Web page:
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How homemade instruments and 20th century history cross paths in BalletX’s new Sunset, o639 Hours

Rosie Langabeer, center, with Andrew Mars and Josh Machiz and the BalletX crew | photo by Isaac Stanford | courtesy of the artist
Rosie Langabeer, center, with Andrew Mars and Josh Machiz and the BalletX crew | photo by Isaac Stanford | courtesy of the artist

“Do you realize it took us an hour and a half to break down?”

Joshua Machiz asks this of his fellow Philadelphia musicians Isaac Stanford, Andrew Mars and Rosie Langabeer as they walk down a hallway at South Philly’s Rock School for Dance Education. They’d just packed away the last of their gear – several curious contraptions of spinning metal circuits and intertwining cables home-fashioned by Baltimore experimental artist Neil Feather, along with three prepared speakers the instruments were connected to. These are normal speakers that have been augmented with various objects to alter their sound, making them more resonant, or maybe more percussive.

“A speaker cone vibrates, and when you put things in there, they rattle,” explains Langabeer. “Or if you put a big drum overhead, it changes the tone. So we’ve experimented with different ones, found combinations we like.”

They all have different names, too, like Trampy and Ping Pong. Or Mr. Coffee, which actually has a can sitting and pinging from atop the middle of the speaker.

“This is definitely the skilled labor part of being a musician,” says Langabeer.

“Something like fifty inputs into the board,” adds Stanford. “It’s insane.”

“It’s the blessing and the curse of being the most complicated show any of us have ever worked on,” admits Machiz.

The show in question is called Sunset, o639 Hours, the centerpiece of BalletX’s Fall Series, opening tonight and running through Sunday at the Wilma Theater on Broad Street. It is a collaboration between the contemporary ballet company, choreographer Matthew Neenan, and these four musicians, led by Langabeer; together they interpret the true story of Captain Edwin Musick, a pilot charged with the first trans-Pacific airmail flights in 1938, whose plane tragically exploded mid-air before reaching its final destination in New Zealand. Continue reading →

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BalletX is modern dance for the Spotify generation

BalletX dancers in Kevin O'Day's Time Curves | photo by Alexander Iziliaev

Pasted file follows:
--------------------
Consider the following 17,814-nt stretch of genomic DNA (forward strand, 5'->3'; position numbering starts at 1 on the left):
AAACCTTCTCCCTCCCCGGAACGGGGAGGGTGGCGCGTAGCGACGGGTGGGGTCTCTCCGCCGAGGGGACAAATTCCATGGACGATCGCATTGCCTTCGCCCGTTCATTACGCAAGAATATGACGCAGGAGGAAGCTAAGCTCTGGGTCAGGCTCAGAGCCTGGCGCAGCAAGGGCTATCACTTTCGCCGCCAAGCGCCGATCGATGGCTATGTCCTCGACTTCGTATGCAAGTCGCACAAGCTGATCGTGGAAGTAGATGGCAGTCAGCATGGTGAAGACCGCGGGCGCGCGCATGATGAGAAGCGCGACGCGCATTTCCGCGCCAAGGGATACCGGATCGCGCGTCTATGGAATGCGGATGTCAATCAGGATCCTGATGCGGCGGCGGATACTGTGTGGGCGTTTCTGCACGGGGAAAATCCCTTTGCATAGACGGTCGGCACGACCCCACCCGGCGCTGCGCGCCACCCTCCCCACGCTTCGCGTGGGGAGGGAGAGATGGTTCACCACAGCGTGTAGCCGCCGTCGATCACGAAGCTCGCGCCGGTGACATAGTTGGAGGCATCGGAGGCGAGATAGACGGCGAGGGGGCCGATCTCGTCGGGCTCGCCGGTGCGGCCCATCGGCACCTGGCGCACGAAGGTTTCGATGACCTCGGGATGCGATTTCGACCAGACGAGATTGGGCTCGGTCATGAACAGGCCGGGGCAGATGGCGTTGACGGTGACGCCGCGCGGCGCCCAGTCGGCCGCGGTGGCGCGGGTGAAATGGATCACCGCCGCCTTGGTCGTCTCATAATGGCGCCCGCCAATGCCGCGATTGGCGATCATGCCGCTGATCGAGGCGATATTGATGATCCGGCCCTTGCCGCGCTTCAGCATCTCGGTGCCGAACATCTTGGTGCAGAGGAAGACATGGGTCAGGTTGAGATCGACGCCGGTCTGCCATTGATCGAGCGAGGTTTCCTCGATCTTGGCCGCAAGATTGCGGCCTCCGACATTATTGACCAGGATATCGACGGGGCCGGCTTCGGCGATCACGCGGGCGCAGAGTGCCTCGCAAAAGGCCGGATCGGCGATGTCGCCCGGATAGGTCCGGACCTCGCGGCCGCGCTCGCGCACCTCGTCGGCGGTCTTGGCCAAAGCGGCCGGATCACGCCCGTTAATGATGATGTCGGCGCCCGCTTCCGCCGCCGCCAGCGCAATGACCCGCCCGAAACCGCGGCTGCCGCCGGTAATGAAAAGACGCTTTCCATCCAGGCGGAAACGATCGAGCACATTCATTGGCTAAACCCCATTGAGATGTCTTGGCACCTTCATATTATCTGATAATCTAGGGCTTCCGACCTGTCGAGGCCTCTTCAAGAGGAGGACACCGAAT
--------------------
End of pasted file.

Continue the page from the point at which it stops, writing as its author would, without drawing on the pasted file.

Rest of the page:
BalletX dancers in Kevin O’Day’s Time Curves | photo by Alexander Iziliaev

“I hope you’re having fun,” Christine Cox told a packed house at South Broad Street’s Wilma Theater on Thursday night. “We hear that people tend to have fun at our performances.”

The co-founder and executive artistic director of Philly’s BalletX picked an opportune time to make this observation; company dancers Francesca Forcella and Zachary Kapeluck had just spent the four and a half sexy minutes of Rufus and Chaka Khan‘s “Tell Me Something Good” comically bopping and grinding on the Wilma’s minimally adorned stage, a bored couple trying to throw some spice in their humdrum domestic life. It was one of the most overtly funny – and most successfully fun – ballet performances I’ve ever seen, and the crowd was still chuckling in response.

The piece, I Like You Different, was first performed by the company in 2007, with Cox herself dancing the female lead. “We came up with that late at night at the Pennsylvania Ballet, when we were exhausted. It’s good to see it again.”

In my notebook, I wrote “FUNKAY” in all capital letters in response to Like You; I don’t know if that word has ever been used in a ballet context, but that’s kind of the point of BalletX. It uses the formal, traditional rigors of classical dance training as a launching off point to challenge convention. Continue reading →

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Chris Kasper’s Bagabones takes flight with the help of BalletX

BalletX dancers with Chris Kasper and his band performing "When We Are All One" | Photo courtesy of BalletX
BalletX dancers with Chris Kasper and his band performing “When We Are All One” | Photo courtesy of BalletX

When we heard our Philly blogger friend Dan McGurk of Root Down in the Shadow was attending opening night of Chris Kasper’s collaboration with BalletX  at the Wilma Theater, we asked him to share his impression of of the performance. You can read his review below.

During a Q&A at the Wilma Theater Wednesday night, when Chris Kasper was asked what it was like to see his music performed with ballet dancers, he said “It’s fulfilling at a level that’s hard to describe.”

“A song-writer always hopes that the music continues to grow after it’s been put to pen,” Kasper told the opening night crowd at the Wilma Theater. Nearly two years after Bagabones evolved from muse to paper to songs to record, the album grows once again with the help of choreographer Adam Hougland and Philadelphia’s premier contemporary ballet company, BalletX. Continue reading →

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Chris Kasper to collaborate with Philly Dance Company, BalletX

Chris Kasper | via Facebook.com/ChrisKasperMusic
Chris Kasper | via Facebook.com/ChrisKasperMusic

Philly singer-songwriter Chris Kasper has embarked on a unique, collaborative project with Philly dance company BalletX for seven shows from July 8-12 at The Wilma Theater, where he’ll perform tracks off of 2013’s folk/soul Bagabones – tied into the residency is his Indiegogo campaign to create a music video with BalletX for the track “Raven and the Rose” and a spring tour in support of it, which kicks off tonight at Ballet X’s spring preview premiere party. Continue reading →